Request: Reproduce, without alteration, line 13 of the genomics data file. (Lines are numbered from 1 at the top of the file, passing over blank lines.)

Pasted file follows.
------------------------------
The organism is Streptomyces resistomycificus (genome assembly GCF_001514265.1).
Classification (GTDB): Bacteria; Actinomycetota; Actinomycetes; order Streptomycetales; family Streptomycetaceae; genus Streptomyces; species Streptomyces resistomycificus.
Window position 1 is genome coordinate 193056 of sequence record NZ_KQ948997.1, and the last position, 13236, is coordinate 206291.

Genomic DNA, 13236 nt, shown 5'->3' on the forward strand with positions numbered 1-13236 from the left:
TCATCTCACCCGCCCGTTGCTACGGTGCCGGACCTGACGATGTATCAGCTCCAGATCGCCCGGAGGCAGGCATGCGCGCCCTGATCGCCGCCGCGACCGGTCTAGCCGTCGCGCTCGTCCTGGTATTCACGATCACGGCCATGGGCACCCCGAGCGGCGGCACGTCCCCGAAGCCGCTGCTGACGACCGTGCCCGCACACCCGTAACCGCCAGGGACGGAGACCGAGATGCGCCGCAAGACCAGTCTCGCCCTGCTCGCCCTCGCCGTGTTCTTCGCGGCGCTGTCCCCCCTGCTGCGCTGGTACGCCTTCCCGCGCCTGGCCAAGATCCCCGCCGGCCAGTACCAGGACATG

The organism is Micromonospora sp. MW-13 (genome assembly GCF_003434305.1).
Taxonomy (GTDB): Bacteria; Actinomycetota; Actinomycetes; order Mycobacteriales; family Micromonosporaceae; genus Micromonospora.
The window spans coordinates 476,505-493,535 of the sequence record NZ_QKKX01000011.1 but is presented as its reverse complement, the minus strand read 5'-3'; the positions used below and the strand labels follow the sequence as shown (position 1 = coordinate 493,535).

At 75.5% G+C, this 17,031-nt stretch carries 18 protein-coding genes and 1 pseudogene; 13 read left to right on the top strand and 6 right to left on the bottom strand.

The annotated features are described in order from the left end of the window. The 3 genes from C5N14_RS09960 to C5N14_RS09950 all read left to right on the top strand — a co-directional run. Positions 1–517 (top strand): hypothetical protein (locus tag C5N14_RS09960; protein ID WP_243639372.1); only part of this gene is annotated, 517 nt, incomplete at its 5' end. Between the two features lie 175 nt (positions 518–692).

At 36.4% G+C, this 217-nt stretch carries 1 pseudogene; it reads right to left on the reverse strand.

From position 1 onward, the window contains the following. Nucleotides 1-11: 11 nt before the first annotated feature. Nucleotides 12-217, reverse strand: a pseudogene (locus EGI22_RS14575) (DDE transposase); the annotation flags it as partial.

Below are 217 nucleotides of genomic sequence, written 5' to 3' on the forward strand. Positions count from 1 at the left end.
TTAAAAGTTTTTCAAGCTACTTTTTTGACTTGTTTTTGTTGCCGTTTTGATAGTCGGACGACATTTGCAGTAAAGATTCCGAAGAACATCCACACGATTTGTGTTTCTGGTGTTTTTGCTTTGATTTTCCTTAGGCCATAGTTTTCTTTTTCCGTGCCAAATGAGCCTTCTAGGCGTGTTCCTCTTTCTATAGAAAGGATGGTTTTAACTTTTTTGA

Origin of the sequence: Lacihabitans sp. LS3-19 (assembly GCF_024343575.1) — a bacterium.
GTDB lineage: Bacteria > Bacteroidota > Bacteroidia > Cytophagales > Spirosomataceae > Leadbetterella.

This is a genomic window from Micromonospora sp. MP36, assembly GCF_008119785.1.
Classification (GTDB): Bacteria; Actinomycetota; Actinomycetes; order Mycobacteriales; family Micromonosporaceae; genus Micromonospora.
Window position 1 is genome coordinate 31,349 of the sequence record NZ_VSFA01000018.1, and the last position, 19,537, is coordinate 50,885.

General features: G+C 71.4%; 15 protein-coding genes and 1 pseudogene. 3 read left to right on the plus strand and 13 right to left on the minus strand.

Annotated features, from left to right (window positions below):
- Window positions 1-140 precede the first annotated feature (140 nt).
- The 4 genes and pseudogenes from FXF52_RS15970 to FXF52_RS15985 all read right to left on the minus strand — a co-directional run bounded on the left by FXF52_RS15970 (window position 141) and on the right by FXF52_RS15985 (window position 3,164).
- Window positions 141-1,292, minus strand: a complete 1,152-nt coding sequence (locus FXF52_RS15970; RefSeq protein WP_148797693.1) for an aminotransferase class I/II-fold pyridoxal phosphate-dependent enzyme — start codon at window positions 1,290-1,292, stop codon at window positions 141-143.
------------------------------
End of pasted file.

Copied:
Below are 217 nucleotides of genomic sequence, written 5' to 3' on the forward strand. Positions count from 1 at the left end.